Why the spirits category needs to rethink its future positioning - Comment

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Our spirits commentator, Neil Ridley, is all riled up. Again. This time, it's about the positioning at the higher end of the spirits category.

Question for you: What does 'luxury' mean? Does the word conjure up images of gold, jewels and hefty price tags? Or, is it more a way of life? Using one's time to explore truly enriching experiences that money can't buy, ultimately creating a 'better you'?

The more time I spend writing on dark spirits, the more I witness the prevalence of the former, but the more I yearn for the latter.

Earlier this week, I learned of the latest luxury effort in our category; one so gratuitously overblown that I believe the dark spirits segment really needs to refocus its efforts - and fast. A company called Lux Coin has unveiled what it claims to be "the world's first Whisky Coin", a legal tender coin that contains a tiny amount of "the oldest vintage whisky, Old Vatted Glenlivet 1862".

Say what?

"The Whisky Coin is the only coin to feature a capsule containing such a rare spirit, and the first ever to encapsulate such valuable aged liquor in precious metal of the highest quality," the company said.

Still not getting it. Sorry?

The coin is made of two ounces of pure gold, issued as legal tender of the Government of Tuvalu (a remote Polynesian island in the Pacific Ocean) and is limited to 300 units. A further two coins have been lined up, this time containing old rum and Cognac.

Want to buy one? The Whisky Coin comes in at a cool EUR7,900 (US$9,210).

In short: A gold coin that, according to the current gold pricing index, is worth EUR2,055, with a drop of very old, very expensive Scotch in the middle. That you'll never, ever be able to taste.

That's got to take some swallowing.

I realise that I am not the intended 'consumer' of this particular whisky trinket. But, it got me thinking: Who the hell is, and what on earth would they do with a coin like this? Would they gaze longingly at the small glass bubble, secretly hoping for it to spring a micro leak? Would they be more devil-may-care and use it to decide who kicks off in a game of footy down the park? Perhaps it's destined to end up as the trolley token to shame all others at some uber-exclusive supermarket for the hyper-rich.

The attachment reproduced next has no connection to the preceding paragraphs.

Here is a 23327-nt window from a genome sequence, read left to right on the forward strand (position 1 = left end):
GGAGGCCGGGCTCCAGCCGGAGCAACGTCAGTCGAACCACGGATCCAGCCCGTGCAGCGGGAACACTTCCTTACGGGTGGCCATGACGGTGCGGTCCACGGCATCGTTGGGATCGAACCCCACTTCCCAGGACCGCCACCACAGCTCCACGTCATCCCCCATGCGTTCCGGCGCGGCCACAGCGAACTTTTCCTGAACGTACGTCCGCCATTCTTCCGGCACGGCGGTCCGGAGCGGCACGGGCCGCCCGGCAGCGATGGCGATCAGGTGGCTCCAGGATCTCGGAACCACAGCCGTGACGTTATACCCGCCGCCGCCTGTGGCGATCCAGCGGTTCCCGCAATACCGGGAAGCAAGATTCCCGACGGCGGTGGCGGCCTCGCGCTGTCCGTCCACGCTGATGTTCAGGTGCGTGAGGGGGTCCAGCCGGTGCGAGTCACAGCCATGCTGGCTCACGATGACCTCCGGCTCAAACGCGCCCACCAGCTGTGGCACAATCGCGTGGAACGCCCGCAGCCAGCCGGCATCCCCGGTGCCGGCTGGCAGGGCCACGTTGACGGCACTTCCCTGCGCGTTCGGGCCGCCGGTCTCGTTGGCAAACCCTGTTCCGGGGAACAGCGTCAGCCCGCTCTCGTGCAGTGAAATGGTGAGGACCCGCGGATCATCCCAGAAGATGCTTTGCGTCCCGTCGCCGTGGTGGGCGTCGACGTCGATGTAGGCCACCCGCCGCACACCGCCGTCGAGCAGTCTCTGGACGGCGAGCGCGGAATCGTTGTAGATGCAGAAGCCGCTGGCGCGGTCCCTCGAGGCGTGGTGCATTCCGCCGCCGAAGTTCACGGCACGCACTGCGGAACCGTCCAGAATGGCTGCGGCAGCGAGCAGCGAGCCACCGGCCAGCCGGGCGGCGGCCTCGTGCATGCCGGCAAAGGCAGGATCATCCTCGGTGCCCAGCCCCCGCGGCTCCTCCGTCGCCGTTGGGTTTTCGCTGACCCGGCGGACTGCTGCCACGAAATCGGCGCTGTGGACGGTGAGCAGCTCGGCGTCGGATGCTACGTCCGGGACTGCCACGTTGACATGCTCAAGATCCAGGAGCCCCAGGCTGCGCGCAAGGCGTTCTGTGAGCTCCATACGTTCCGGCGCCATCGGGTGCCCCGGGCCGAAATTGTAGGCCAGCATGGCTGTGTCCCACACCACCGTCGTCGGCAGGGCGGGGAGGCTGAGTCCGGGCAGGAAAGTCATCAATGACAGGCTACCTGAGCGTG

Either way, this is a bizarre, baffling piece of whisky memorabilia that exists simply to objectify the rarity of the whisky inside in the most gratuitous way possible. It's also the continuation of a worrying trend currently dominating the world of dark spirits.

A while back, I asked Ken Grier, The soon-to-retire creative director at Edrington's The Macallan Scotch brand, what 'luxury' means to him, given that The Macallan has gone further than most to tap into the domain of the High Net Worth Individual. "New consumers demand more experiential, more limited, more intimate and constantly-changing experiences," he replied. "We must comply to keep Scotch as interesting and in-demand as we need to."

Whilst The Macallan has undoubtedly established a luxury packaging precedent that some may be critical of with its series of Lalique decanters, the brand has backdropped these with a genuine tangible fusion with the art world. The decanters, revered in their own right, will always remain functional and highly-collectable art pieces long after the whisky has been consumed. Similarly, the brand's Masters Of Photography series places as much attention on the selection of the liquid to that of the photos. The collection is tasteful, stylish and, as Grier points out: "You must push all the time to do things that fit with the brand's ethos that are interesting, outstanding and aesthetically stunning, but which never overshadow the liquid."

When the packaging becomes more important than what's inside, then something has clearly gone wrong

When the packaging becomes more important than what's inside, then something has clearly gone wrong. First and foremost, it mocks those who have spent a lifetime learning to craft and then select a truly fine spirit. What's wrong with allowing the liquid's story to shine brightest and demonstrate why it is the star of the show?

I'm reminded of a recent collaborative project called 2 Masters by Columbian rum brand Dictador, where master distiller Hernan Parra selected a series of rare vintage rums, which were then sent to a series of other collaborators - esteemed distillers and winemakers from around the world (including Cognac, Bordeaux and the Highlands of Scotland) - to complete an additional maturation. The packaging is functional, perhaps even slightly anodyne, but it serves its purpose perfectly, allowing the liquid - and the story - to take the lead.

Whilst there may be a segment of hyper-wealthy consumers out there, particularly in the Far East, who favour a more conspicuous kind of luxury, looking to the future, it feels like the next generation of drinkers - tomorrow's entrepreneurs, CEOs and power players - are beginning to value 'luxury' in a different way. As Grier mentioned earlier, brands need to focus on less tangible assets, but more intimate experiences, embracing the fact that time and knowledge are far greater luxuries to those who have all the money in the world, but little time to actually spend it. 

If there are any high-flyers reading this, with a spare EUR8,000 in your account, why not have your assistant book you a trip to Tuvalu? Googling the place, it looks stunning and the wholesome cuisine you'll no doubt enjoy, as you sit in a beautiful beachside villa sipping a fine vintage rum, Cognac or single malt that won't leave such a cold, depressing taste in your mouth as sucking on a gold coin.

Sectors: Spirits

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